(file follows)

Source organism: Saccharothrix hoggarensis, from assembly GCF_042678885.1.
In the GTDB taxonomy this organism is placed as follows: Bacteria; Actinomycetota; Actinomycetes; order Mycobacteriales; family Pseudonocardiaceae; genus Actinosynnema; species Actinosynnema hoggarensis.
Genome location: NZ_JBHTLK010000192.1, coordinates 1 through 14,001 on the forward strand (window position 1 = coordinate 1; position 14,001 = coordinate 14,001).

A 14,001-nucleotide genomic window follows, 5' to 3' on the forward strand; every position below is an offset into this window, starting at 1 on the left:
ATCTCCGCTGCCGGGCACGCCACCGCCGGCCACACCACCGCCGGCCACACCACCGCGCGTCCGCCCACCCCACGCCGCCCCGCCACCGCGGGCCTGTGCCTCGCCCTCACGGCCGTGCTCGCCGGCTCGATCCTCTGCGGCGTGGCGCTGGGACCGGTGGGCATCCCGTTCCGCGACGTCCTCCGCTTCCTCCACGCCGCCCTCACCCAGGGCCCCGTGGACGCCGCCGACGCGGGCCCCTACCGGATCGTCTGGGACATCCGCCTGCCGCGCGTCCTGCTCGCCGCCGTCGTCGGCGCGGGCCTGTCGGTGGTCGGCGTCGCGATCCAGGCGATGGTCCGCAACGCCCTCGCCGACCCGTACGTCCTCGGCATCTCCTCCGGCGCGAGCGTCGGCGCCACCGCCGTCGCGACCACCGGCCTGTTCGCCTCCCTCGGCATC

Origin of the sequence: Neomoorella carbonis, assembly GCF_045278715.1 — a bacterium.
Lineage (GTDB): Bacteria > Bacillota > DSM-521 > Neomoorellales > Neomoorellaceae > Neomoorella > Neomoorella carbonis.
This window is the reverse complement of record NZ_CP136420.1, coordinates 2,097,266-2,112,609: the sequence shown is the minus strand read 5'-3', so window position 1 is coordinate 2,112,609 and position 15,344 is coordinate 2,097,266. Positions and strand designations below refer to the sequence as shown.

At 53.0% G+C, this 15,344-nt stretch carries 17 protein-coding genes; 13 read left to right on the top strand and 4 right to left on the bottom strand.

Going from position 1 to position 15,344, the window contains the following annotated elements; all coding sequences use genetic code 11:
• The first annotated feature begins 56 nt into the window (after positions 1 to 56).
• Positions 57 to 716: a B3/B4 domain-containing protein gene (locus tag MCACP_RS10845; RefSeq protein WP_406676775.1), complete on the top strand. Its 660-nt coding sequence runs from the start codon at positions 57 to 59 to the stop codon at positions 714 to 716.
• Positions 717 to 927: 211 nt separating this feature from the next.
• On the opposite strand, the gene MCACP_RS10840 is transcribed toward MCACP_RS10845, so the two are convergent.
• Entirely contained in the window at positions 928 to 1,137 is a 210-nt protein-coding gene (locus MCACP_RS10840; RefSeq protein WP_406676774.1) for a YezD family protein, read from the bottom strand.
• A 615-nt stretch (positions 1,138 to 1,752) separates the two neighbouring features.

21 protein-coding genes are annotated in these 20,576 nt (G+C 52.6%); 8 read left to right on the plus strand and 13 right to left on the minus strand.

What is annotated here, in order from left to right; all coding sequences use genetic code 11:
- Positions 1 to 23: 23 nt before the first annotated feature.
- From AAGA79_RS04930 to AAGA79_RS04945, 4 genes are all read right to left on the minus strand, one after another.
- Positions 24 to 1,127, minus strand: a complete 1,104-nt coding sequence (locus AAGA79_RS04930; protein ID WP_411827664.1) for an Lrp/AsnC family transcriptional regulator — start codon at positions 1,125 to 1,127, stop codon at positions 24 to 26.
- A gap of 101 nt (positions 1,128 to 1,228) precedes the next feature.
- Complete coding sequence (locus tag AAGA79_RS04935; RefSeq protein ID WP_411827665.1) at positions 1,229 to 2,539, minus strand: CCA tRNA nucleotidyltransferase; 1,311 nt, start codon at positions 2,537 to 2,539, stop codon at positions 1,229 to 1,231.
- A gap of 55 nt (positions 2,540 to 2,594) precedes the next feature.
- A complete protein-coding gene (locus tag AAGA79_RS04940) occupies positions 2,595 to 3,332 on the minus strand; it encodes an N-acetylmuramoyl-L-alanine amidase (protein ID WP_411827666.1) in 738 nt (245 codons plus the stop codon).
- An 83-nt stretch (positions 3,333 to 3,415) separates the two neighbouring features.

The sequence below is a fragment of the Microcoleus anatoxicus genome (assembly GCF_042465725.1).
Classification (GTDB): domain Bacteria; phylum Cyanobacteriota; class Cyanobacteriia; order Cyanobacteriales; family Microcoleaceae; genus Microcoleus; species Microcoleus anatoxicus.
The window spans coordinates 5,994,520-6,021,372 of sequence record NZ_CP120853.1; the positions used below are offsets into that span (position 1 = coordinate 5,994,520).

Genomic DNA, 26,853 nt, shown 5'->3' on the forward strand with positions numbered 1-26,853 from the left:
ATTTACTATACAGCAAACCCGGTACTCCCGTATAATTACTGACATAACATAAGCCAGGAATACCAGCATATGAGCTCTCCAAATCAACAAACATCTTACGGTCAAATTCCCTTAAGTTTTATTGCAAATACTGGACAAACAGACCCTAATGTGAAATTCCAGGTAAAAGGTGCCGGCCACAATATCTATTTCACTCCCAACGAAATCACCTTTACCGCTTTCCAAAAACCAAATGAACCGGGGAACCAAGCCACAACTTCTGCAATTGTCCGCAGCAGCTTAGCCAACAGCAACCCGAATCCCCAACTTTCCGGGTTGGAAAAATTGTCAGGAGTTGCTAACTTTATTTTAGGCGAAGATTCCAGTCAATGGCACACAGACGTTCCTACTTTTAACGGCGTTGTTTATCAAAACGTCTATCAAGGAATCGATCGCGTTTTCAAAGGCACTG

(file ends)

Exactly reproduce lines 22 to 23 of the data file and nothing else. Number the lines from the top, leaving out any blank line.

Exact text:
- A gap of 101 nt (positions 1,128 to 1,228) precedes the next feature.
- Complete coding sequence (locus tag AAGA79_RS04935; RefSeq protein ID WP_411827665.1) at positions 1,229 to 2,539, minus strand: CCA tRNA nucleotidyltransferase; 1,311 nt, start codon at positions 2,537 to 2,539, stop codon at positions 1,229 to 1,231.